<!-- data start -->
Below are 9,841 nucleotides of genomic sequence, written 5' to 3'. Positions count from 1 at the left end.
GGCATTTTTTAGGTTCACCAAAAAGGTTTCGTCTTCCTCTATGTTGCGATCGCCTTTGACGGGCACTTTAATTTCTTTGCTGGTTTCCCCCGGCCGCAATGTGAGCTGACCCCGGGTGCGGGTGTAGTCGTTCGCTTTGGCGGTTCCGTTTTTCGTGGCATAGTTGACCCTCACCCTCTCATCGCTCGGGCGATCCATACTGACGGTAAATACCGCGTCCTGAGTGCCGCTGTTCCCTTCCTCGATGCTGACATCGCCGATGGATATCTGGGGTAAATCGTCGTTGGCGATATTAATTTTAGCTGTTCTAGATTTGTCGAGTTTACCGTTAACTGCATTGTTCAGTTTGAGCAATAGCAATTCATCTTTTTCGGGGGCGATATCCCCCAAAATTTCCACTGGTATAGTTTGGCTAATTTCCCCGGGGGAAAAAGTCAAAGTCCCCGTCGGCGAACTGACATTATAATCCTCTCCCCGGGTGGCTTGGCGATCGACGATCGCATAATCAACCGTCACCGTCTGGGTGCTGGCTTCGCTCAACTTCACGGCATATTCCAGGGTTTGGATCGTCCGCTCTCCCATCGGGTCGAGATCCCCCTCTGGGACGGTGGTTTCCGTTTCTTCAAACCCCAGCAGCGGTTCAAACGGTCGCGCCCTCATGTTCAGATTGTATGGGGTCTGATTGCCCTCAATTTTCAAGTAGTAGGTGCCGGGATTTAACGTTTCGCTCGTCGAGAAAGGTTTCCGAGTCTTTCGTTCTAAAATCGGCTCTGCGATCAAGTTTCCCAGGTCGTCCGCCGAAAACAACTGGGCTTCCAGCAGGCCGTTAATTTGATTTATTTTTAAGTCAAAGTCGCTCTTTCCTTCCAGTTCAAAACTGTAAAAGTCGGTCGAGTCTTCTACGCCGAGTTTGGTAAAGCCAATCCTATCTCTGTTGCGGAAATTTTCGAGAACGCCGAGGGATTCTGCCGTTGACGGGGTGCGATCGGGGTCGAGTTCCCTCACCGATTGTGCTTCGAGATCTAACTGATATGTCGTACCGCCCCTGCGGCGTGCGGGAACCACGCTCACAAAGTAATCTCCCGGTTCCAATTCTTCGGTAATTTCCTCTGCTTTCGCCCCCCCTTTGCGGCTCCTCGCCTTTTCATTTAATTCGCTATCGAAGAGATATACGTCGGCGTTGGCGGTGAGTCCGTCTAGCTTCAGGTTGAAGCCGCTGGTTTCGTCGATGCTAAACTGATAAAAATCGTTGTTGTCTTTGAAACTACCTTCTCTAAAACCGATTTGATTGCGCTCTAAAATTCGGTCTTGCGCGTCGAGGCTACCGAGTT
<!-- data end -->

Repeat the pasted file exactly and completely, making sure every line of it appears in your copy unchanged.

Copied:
Below are 9,841 nucleotides of genomic sequence, written 5' to 3'. Positions count from 1 at the left end.
GGCATTTTTTAGGTTCACCAAAAAGGTTTCGTCTTCCTCTATGTTGCGATCGCCTTTGACGGGCACTTTAATTTCTTTGCTGGTTTCCCCCGGCCGCAATGTGAGCTGACCCCGGGTGCGGGTGTAGTCGTTCGCTTTGGCGGTTCCGTTTTTCGTGGCATAGTTGACCCTCACCCTCTCATCGCTCGGGCGATCCATACTGACGGTAAATACCGCGTCCTGAGTGCCGCTGTTCCCTTCCTCGATGCTGACATCGCCGATGGATATCTGGGGTAAATCGTCGTTGGCGATATTAATTTTAGCTGTTCTAGATTTGTCGAGTTTACCGTTAACTGCATTGTTCAGTTTGAGCAATAGCAATTCATCTTTTTCGGGGGCGATATCCCCCAAAATTTCCACTGGTATAGTTTGGCTAATTTCCCCGGGGGAAAAAGTCAAAGTCCCCGTCGGCGAACTGACATTATAATCCTCTCCCCGGGTGGCTTGGCGATCGACGATCGCATAATCAACCGTCACCGTCTGGGTGCTGGCTTCGCTCAACTTCACGGCATATTCCAGGGTTTGGATCGTCCGCTCTCCCATCGGGTCGAGATCCCCCTCTGGGACGGTGGTTTCCGTTTCTTCAAACCCCAGCAGCGGTTCAAACGGTCGCGCCCTCATGTTCAGATTGTATGGGGTCTGATTGCCCTCAATTTTCAAGTAGTAGGTGCCGGGATTTAACGTTTCGCTCGTCGAGAAAGGTTTCCGAGTCTTTCGTTCTAAAATCGGCTCTGCGATCAAGTTTCCCAGGTCGTCCGCCGAAAACAACTGGGCTTCCAGCAGGCCGTTAATTTGATTTATTTTTAAGTCAAAGTCGCTCTTTCCTTCCAGTTCAAAACTGTAAAAGTCGGTCGAGTCTTCTACGCCGAGTTTGGTAAAGCCAATCCTATCTCTGTTGCGGAAATTTTCGAGAACGCCGAGGGATTCTGCCGTTGACGGGGTGCGATCGGGGTCGAGTTCCCTCACCGATTGTGCTTCGAGATCTAACTGATATGTCGTACCGCCCCTGCGGCGTGCGGGAACCACGCTCACAAAGTAATCTCCCGGTTCCAATTCTTCGGTAATTTCCTCTGCTTTCGCCCCCCCTTTGCGGCTCCTCGCCTTTTCATTTAATTCGCTATCGAAGAGATATACGTCGGCGTTGGCGGTGAGTCCGTCTAGCTTCAGGTTGAAGCCGCTGGTTTCGTCGATGCTAAACTGATAAAAATCGTTGTTGTCTTTGAAACTACCTTCTCTAAAACCGATTTGATTGCGCTCTAAAATTCGGTCTTGCGCGTCGAGGCTACCGAGTT